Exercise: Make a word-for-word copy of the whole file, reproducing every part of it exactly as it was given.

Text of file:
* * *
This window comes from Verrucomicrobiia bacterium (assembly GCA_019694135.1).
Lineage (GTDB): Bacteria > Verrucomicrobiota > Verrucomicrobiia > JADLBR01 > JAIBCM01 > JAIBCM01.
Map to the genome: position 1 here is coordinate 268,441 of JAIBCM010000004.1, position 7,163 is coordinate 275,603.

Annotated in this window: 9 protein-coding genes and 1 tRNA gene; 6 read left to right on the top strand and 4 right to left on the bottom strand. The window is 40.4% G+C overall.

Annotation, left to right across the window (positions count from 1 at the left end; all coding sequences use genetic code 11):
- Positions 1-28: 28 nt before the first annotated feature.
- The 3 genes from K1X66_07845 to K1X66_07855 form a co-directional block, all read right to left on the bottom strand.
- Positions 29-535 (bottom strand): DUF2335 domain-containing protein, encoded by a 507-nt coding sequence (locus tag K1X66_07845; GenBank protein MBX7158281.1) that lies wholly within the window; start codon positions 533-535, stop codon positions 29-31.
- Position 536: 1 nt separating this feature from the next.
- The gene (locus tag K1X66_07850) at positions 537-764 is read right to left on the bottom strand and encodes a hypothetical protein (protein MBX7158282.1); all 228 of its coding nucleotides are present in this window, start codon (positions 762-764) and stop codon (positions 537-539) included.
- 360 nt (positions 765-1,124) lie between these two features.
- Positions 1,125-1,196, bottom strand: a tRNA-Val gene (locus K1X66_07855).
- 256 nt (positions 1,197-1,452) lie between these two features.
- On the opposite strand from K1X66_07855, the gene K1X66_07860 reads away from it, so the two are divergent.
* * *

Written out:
This window comes from Verrucomicrobiia bacterium (assembly GCA_019694135.1).
Lineage (GTDB): Bacteria > Verrucomicrobiota > Verrucomicrobiia > JADLBR01 > JAIBCM01 > JAIBCM01.
Map to the genome: position 1 here is coordinate 268,441 of JAIBCM010000004.1, position 7,163 is coordinate 275,603.

Annotated in this window: 9 protein-coding genes and 1 tRNA gene; 6 read left to right on the top strand and 4 right to left on the bottom strand. The window is 40.4% G+C overall.

Annotation, left to right across the window (positions count from 1 at the left end; all coding sequences use genetic code 11):
- Positions 1-28: 28 nt before the first annotated feature.
- The 3 genes from K1X66_07845 to K1X66_07855 form a co-directional block, all read right to left on the bottom strand.
- Positions 29-535 (bottom strand): DUF2335 domain-containing protein, encoded by a 507-nt coding sequence (locus tag K1X66_07845; GenBank protein MBX7158281.1) that lies wholly within the window; start codon positions 533-535, stop codon positions 29-31.
- Position 536: 1 nt separating this feature from the next.
- The gene (locus tag K1X66_07850) at positions 537-764 is read right to left on the bottom strand and encodes a hypothetical protein (protein MBX7158282.1); all 228 of its coding nucleotides are present in this window, start codon (positions 762-764) and stop codon (positions 537-539) included.
- 360 nt (positions 765-1,124) lie between these two features.
- Positions 1,125-1,196, bottom strand: a tRNA-Val gene (locus K1X66_07855).
- 256 nt (positions 1,197-1,452) lie between these two features.
- On the opposite strand from K1X66_07855, the gene K1X66_07860 reads away from it, so the two are divergent.